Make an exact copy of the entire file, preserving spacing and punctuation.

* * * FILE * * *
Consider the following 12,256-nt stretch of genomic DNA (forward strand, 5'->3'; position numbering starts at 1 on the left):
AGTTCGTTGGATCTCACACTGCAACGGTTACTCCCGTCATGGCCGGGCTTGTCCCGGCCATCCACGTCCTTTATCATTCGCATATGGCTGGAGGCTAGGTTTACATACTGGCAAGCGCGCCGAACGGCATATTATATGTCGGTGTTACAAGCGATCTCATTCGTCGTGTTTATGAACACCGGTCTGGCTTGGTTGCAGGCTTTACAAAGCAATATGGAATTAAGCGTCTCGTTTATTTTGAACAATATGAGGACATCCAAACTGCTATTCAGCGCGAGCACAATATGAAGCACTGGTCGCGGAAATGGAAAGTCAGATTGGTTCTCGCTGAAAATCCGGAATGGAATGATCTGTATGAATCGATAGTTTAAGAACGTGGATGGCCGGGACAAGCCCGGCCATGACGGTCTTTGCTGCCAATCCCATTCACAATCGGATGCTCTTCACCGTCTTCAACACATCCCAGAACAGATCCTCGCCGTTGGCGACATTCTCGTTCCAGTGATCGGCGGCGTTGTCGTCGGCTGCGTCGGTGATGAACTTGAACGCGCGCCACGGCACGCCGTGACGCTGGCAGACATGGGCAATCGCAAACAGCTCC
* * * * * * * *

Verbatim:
Consider the following 12,256-nt stretch of genomic DNA (forward strand, 5'->3'; position numbering starts at 1 on the left):
AGTTCGTTGGATCTCACACTGCAACGGTTACTCCCGTCATGGCCGGGCTTGTCCCGGCCATCCACGTCCTTTATCATTCGCATATGGCTGGAGGCTAGGTTTACATACTGGCAAGCGCGCCGAACGGCATATTATATGTCGGTGTTACAAGCGATCTCATTCGTCGTGTTTATGAACACCGGTCTGGCTTGGTTGCAGGCTTTACAAAGCAATATGGAATTAAGCGTCTCGTTTATTTTGAACAATATGAGGACATCCAAACTGCTATTCAGCGCGAGCACAATATGAAGCACTGGTCGCGGAAATGGAAAGTCAGATTGGTTCTCGCTGAAAATCCGGAATGGAATGATCTGTATGAATCGATAGTTTAAGAACGTGGATGGCCGGGACAAGCCCGGCCATGACGGTCTTTGCTGCCAATCCCATTCACAATCGGATGCTCTTCACCGTCTTCAACACATCCCAGAACAGATCCTCGCCGTTGGCGACATTCTCGTTCCAGTGATCGGCGGCGTTGTCGTCGGCTGCGTCGGTGATGAACTTGAACGCGCGCCACGGCACGCCGTGACGCTGGCAGACATGGGCAATCGCAAACAGCTCC